Gilligan said the next mayor needs to focus on the cycle superhighways programme on Transport for London roads as the "quietways" - back street routes on borough controlled roads - have been slow to implement and patchy in quality. While all of the cycle superhighway upgrades will be finished by May, with many sections of routes already complete, the first of the quietway routes, from Greenwich to Waterloo, won't be completed until February.

 

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6 comments

Avatar
ibike | 8 years ago
3 likes

Gilligan is right: now the battle really begins.

Don’t take the modest first steps we’re seeing in London for granted. Boris, for all his faults, has pushed for real change. His successor and will need to be pushed even harder to continue that work against an increasingly vocal “bikelash”.  

Avatar
zanf | 8 years ago
3 likes

Will Gilligan admit the shortcomings of the designs, and complete lack of ability of the TfL engineers to remove conflict between modes, while introducing new ones?

Need an example? Check the new facilities by Battersea Park. Spend more time waiting at lights than if you mixed with traffic: https://youtu.be/nsmlMNMP4VE

 

 

 

 

Avatar
bikebot replied to zanf | 8 years ago
4 likes
zanf wrote:

Will Gilligan admit the shortcomings of the designs, and complete lack of ability of the TfL engineers to remove conflict between modes, while introducing new ones?

Need an example? Check the new facilities by Battersea Park. Spend more time waiting at lights than if you mixed with traffic: https://youtu.be/nsmlMNMP4VE

From what I understand of the history, the blame for that lies with Wandsworth Council rather than TfL.

Avatar
zanf replied to bikebot | 8 years ago
2 likes
bikebot wrote:

From what I understand of the history, the blame for that lies with Wandsworth Council rather than TfL.

It was one example in a huge ocean of crap.

Another would be the updates / changes to CS2 heading out to Stratford. The curbs are harsh angles that will take out a lot of people. The lanes are narrow so its hard to overtake slower cyclists (more conflict designed into the system), and the angles that the paths take when going behind bus stops are too sharp (for example: https://goo.gl/maps/rmLjmpbX22q )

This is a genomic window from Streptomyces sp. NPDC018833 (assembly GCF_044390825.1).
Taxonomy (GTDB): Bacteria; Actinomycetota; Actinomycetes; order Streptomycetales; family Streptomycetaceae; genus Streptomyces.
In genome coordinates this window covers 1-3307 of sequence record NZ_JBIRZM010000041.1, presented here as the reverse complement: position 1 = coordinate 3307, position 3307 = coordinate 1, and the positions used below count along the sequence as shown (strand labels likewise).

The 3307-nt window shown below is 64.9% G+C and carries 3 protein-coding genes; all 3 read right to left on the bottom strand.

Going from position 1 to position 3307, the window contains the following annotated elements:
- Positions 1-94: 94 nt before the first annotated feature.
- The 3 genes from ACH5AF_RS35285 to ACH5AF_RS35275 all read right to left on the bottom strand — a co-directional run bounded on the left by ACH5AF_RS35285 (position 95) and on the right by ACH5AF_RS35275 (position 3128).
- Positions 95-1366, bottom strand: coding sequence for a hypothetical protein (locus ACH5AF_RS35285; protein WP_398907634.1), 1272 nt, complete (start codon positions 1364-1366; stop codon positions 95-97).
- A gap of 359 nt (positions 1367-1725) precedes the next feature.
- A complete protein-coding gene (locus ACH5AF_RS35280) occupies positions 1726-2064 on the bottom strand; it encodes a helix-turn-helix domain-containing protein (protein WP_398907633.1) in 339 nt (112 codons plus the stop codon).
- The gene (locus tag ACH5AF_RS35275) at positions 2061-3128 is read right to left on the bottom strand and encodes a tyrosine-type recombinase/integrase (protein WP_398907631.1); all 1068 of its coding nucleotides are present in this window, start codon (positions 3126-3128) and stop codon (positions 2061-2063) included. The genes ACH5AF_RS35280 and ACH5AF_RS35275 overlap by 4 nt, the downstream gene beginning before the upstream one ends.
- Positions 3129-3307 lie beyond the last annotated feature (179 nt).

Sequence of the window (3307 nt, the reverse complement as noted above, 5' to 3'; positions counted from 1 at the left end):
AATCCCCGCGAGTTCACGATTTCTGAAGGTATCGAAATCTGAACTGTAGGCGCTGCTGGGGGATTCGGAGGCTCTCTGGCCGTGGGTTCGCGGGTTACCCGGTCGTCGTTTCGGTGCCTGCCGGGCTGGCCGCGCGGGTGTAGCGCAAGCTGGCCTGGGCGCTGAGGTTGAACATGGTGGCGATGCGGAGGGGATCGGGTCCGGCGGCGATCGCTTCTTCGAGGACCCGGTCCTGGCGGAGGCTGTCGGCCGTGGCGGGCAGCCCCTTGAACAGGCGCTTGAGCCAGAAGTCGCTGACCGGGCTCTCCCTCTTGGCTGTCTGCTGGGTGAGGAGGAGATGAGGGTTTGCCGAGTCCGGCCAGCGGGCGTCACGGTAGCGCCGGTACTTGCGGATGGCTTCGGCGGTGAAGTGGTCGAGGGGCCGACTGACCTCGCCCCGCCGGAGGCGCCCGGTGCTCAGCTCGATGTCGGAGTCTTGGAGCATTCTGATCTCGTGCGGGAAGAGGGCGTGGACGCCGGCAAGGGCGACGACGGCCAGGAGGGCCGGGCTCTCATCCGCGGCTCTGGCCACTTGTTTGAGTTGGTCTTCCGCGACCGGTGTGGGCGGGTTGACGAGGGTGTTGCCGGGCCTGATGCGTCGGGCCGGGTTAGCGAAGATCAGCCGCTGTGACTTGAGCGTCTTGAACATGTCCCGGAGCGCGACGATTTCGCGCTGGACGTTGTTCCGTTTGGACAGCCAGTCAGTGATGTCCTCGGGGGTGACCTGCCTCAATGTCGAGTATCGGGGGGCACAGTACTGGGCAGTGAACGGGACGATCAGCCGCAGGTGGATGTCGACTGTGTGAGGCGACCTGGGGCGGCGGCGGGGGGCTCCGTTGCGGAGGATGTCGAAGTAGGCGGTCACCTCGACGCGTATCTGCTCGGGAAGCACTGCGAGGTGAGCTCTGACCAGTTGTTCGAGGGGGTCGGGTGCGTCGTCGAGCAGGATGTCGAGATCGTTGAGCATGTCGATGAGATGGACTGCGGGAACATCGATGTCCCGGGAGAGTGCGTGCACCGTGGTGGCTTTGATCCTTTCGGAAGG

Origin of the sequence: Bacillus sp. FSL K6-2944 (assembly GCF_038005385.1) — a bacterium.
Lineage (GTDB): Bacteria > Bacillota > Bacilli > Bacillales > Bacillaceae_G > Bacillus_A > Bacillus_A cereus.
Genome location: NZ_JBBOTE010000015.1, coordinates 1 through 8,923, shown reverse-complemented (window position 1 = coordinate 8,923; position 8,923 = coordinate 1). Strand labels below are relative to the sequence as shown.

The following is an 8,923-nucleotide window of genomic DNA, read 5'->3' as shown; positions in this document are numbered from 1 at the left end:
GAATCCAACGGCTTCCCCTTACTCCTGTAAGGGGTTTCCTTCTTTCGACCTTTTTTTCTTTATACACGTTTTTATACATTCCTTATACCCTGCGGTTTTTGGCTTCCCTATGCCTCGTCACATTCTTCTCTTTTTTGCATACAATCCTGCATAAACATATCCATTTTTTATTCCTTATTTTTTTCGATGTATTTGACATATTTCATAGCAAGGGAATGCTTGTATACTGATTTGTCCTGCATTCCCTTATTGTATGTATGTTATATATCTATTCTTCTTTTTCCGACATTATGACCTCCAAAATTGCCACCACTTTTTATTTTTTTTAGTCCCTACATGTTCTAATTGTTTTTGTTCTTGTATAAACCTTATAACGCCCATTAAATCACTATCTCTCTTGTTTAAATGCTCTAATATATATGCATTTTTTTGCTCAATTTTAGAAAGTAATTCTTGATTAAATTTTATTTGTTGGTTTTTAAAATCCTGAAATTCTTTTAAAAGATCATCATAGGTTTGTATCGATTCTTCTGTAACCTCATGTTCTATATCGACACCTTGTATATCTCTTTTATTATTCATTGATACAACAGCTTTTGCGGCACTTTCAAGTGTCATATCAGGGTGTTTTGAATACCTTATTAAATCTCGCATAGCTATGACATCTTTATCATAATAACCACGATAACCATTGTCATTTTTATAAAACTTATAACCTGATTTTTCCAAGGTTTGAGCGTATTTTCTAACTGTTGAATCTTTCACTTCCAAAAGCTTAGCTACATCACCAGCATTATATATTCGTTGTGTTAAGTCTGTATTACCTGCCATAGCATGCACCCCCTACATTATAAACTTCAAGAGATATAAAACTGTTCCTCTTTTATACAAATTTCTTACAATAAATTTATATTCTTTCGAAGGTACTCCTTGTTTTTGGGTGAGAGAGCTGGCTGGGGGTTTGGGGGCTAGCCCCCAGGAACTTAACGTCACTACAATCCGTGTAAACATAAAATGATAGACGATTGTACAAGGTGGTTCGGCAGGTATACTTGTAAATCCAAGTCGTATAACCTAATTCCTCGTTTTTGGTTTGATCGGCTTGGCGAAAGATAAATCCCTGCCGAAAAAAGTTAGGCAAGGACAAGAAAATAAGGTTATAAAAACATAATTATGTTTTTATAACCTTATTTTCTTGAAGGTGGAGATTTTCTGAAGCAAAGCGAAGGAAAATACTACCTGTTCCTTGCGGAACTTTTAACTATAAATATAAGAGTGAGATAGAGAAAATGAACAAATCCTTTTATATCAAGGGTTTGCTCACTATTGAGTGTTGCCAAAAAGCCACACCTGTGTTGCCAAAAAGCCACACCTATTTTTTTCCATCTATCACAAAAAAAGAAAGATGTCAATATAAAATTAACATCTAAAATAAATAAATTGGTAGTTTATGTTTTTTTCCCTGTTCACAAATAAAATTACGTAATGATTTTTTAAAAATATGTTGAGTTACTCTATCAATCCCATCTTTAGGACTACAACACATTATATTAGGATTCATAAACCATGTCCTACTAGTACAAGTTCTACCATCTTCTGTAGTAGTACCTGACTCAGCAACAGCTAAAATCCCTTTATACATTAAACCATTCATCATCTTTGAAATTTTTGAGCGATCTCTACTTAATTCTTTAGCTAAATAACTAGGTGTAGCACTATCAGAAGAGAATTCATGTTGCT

I can appreciate that TfL have direct control of around 5% of the capitals roads, but even on those, what has been implemented is half baked and as soon as this 'cycling revolution' that Gilligan and his attention deficit boss claim will happen, will be oversubscribed and the dangers designed into them by vehicular centred engineers will reveal themselves in full force.

What happened in Brighton will give you an idea.

What will also happen is that those who are used to vehicular cycling, will moan at those the infrastructure has been designed to encourage into cycling, that its their own incompetance/ignorance that is to blame.

Avatar
bikebot replied to zanf | 8 years ago
10 likes
zanf wrote:

It was one example in a huge ocean of crap.

I don't consider the changes over the past five years to be a huge ocean of crap. I think from the measure of where London was ten years there's a lot of progress, and the changes happening along the Embankment are extraordinary.  I've heard several campaigners comment that those are many times bolder than what they thought they'd ever see proposed in central London.

I'm sure I could point to as many if not more failures from the last few year as you, but I choose not to today.   There have been wins as well, some of them significant and Gilligan has been a big part of those.

Oh and that Brighton curb. I think they just got some workmen to fix it  3

 

Avatar
bikebot | 8 years ago
6 likes

HAHA, I'd forgotten that Gilligan's day job was with the Telegraph! "crap freelance journalist" is a label that deserves to stick.

Suggestion to the mayor's successors, keep Gilligan around.